In Depth Southeast of Bangor, Acadia National Park possesses an unusual combination of ocean and mountain scenery and is a popular vacation destination. The park includes more than 54 square miles of Mount Desert Island, the largest rock-based island on the Atlantic coast.
Dominating the park are the ancient, rounded peaks of the Mount Desert Mountains, worn down by countless centuries of erosion. Great granite cliffs, undermined by the pounding surf at their bases, rise from the ocean. Nowhere along the Atlantic seaboard is the “stern and rockbound coast” more picturesque.
Twenty-six peaks, mostly bare at their summits, are forested with spruce, fir, pine and northern hardwood trees. Some 500 types of wildflowers, including many Arctic species, grow in the park, and the area is a sanctuary for a variety of birds and other animals.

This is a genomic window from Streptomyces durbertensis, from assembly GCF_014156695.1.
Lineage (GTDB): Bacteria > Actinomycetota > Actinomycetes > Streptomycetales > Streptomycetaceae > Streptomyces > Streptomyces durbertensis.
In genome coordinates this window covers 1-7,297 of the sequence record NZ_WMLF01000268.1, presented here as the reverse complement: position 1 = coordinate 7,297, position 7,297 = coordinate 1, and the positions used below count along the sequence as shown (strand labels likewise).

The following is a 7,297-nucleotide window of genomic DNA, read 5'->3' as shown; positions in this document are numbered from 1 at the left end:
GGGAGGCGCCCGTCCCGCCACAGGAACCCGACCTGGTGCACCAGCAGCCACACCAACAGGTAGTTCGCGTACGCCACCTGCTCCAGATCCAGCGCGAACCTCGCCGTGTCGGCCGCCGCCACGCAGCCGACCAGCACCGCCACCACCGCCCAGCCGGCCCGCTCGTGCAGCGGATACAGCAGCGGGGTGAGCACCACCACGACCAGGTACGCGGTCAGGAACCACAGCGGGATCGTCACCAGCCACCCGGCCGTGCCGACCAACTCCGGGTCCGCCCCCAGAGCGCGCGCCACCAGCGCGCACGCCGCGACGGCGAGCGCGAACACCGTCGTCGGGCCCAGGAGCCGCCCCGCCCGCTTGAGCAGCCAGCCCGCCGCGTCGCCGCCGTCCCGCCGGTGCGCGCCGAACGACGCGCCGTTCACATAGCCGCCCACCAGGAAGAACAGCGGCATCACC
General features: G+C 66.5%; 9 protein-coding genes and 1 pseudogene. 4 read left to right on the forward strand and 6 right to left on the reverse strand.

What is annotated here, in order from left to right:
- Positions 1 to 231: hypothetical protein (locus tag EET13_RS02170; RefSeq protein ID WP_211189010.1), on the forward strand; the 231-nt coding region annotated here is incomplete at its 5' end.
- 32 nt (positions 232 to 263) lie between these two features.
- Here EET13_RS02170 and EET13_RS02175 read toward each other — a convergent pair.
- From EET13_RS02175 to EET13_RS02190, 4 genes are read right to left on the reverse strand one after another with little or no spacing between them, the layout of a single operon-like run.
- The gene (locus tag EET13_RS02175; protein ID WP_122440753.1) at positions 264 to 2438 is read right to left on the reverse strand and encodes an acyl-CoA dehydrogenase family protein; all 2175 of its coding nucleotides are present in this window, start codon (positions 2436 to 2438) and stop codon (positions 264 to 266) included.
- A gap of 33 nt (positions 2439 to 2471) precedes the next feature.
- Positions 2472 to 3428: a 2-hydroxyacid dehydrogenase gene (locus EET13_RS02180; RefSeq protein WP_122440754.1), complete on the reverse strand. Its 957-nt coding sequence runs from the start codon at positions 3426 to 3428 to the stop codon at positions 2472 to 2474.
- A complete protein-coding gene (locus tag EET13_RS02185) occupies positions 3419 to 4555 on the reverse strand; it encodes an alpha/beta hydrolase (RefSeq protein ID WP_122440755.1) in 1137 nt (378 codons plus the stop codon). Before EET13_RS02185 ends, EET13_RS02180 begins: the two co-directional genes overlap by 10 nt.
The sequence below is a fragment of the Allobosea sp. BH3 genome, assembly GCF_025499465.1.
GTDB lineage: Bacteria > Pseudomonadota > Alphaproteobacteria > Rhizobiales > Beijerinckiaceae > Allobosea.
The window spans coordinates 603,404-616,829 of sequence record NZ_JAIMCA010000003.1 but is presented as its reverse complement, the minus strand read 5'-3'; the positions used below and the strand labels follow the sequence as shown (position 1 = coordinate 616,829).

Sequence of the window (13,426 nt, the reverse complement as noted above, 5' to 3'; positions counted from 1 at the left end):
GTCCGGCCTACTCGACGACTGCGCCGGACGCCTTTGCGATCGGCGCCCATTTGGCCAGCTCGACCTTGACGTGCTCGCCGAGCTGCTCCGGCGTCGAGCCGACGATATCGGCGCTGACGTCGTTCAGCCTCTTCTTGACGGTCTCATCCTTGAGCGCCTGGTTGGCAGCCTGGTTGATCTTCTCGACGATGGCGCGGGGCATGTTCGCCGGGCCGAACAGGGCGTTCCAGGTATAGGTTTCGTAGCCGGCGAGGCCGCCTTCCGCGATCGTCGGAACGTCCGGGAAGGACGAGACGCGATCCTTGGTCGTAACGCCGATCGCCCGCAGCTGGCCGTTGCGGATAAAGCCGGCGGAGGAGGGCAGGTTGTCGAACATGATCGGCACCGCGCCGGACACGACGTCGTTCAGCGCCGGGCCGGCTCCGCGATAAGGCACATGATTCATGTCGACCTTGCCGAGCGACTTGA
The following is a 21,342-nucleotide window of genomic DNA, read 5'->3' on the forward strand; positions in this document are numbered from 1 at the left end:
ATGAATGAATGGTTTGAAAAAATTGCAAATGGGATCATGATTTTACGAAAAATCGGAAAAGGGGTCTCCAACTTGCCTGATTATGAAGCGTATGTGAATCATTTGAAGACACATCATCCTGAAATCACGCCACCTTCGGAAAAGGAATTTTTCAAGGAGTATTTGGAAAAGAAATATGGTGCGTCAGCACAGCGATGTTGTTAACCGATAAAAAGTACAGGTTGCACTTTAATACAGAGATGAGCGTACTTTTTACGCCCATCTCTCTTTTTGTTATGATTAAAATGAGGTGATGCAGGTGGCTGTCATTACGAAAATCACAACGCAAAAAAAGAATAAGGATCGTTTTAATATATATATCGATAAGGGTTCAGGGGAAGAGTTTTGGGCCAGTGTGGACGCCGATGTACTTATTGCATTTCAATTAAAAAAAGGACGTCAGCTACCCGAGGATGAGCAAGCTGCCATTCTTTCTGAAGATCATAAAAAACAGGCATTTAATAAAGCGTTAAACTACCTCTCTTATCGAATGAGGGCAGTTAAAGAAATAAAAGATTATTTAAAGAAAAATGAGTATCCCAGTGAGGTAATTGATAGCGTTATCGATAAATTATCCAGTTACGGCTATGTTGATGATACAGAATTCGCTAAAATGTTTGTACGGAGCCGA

Samuel de Champlain sighted Mount Desert Island in 1604 and named it “L'Isle des Monts Deserts,” which means island of bare mountains. It was the site of a short-lived settlement by French Jesuits in 1613, and for many years was part of the French province of Acadia, from which the park derives its name.
Acadia National Park, ME
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